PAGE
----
Senior Speaker Address: Maya Rohr
When I sat down to try and figure out what to say to you all today, I knew exactly what I wanted to say, but not how to put it. So I’ll struggle through, though I can’t promise eloquence—I think I used up my eloquence quota writing my Plan, so you’ll just have to bear with me.
I’ll begin with this: Marlboro College can be a very difficult place to be. I refuse to pretend otherwise. I’ve been here for four years. I have never known loneliness like this: so strong and so present it becomes almost tangible, a functioning part of me.
I am not alone in my loneliness—everyone I know has experienced some sort of wall between themselves and the others here. Loneliness, and its counterpart, solitude, seem to be part of Marlboro’s defining experience.
Why is this? I have come to a messy conclusion, one that has lots of stray ends, which is that we simply don’t talk to each other enough. You would think that communication would be simple in a community of less than 400, but that is not the case.
Don’t get me wrong. The people I've met at Marlboro love deeper and harder than anyone I’ve ever met, anywhere. But sometimes in the act of caring, we forget that we must love one another in ways that don’t naturally occur to us. Just as each person expresses passion and concern in their own way, they must also be cared for individually. I forget this. I forget that people don’t respond to the same things I do, that even my closest friends have emotional languages that are different from mine. My love does not always translate.
There has to be communication, with constant effort, that evolves as we evolve as people. Ursula K. LeGuin put it like this: “Love doesn't just sit there, like a stone; it has to be made, like bread, remade all the time, made new.”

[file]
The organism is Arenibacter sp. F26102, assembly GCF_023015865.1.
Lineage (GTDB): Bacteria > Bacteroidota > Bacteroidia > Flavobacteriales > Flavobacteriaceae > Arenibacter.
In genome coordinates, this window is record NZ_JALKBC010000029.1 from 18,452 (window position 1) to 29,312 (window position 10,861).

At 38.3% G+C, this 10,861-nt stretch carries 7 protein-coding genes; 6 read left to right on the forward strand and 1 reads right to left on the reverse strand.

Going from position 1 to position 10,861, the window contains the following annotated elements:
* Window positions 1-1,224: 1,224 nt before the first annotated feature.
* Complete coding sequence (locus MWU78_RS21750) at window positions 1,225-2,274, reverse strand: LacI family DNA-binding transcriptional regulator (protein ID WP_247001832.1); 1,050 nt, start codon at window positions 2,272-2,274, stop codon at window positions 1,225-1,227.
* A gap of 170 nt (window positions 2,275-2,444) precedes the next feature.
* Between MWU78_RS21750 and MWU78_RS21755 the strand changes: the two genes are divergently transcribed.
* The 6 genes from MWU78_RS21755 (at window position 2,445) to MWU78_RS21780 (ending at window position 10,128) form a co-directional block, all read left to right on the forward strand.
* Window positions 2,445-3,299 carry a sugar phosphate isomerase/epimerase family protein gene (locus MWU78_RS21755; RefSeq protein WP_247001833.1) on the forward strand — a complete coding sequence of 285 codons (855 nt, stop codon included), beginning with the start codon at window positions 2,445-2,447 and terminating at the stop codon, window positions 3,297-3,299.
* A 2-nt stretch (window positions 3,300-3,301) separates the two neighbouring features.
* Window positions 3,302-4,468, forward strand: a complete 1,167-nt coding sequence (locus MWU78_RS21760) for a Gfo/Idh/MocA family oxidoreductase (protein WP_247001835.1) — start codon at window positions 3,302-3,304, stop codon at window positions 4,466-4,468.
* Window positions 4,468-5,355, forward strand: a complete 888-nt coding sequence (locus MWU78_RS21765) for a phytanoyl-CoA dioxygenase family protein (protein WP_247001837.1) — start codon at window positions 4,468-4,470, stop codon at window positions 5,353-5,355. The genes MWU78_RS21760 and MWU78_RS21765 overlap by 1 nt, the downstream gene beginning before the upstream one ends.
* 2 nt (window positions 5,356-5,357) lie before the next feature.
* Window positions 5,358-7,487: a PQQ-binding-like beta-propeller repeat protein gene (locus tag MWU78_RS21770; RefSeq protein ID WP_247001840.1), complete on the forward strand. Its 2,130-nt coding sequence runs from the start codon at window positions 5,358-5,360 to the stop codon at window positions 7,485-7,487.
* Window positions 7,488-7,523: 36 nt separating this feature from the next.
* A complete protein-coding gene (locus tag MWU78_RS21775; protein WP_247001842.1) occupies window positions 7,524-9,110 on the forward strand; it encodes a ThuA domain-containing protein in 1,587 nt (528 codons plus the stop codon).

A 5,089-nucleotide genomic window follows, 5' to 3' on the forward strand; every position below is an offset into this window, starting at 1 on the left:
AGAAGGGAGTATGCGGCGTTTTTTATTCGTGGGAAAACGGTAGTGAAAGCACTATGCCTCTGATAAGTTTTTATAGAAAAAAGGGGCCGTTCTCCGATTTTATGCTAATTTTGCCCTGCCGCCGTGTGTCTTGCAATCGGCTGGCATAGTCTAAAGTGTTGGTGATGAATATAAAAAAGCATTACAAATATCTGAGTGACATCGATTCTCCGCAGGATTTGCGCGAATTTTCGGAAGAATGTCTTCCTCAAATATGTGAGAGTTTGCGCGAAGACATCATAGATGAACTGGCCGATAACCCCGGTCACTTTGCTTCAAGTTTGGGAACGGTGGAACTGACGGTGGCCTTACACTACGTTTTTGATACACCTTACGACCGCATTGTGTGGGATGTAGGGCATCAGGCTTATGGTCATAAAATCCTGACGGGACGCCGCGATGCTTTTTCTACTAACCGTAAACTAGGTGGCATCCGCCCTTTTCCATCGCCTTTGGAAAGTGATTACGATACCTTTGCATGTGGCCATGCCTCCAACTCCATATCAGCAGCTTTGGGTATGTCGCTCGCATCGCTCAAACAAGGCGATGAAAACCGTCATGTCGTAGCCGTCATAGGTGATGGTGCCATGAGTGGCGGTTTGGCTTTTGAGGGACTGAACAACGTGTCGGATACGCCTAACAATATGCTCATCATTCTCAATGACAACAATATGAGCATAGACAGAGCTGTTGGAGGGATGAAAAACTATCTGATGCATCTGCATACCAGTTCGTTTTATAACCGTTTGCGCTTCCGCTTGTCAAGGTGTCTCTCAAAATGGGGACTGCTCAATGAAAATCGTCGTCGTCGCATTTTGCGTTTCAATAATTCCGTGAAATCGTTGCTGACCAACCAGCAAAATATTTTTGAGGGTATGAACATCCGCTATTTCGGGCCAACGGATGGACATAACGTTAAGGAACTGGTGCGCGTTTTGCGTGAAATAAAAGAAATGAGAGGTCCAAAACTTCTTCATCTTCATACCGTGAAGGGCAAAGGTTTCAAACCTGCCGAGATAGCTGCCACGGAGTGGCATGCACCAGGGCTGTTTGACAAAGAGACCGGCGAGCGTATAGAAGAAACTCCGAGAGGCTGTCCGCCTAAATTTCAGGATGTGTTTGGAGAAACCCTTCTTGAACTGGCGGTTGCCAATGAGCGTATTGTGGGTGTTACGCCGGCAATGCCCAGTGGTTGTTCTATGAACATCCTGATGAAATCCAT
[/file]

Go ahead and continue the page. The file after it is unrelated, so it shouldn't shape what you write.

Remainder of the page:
And at this school, we become new so quickly. With every book, every conversation, we try to absorb new perspectives and in the process become different people every day. We have to allow the community to see us as we are, in all our mutable glory.
It’s funny, though. Looking back, I think I came to Marlboro specifically because I knew it would be quiet, and that I would be able to be alone. That’s the difference between loneliness and solitude. Everyone here knows both intimately. Sometimes they bleed into one another.
Sometimes it feels like you’ve exiled yourself at the end of the earth, and the grey skies and pearly mountains of winter begin to work their way into your bones, and it seems that it will be this way forever: the quiet, the chill, the austere books and instruments. Forever, forever.
But that’s silly, because here we are, and we have finished something. What have we learned? That everything comes to an end, for one thing. I thought that I would feel thankful for that, and I do, in a way. But I did not anticipate the enduring loneliness, or the grief. Already I feel the overwhelming sense of loss: of you, my friends, my mentors; of myself, the person that I am here, the person I became in your presence.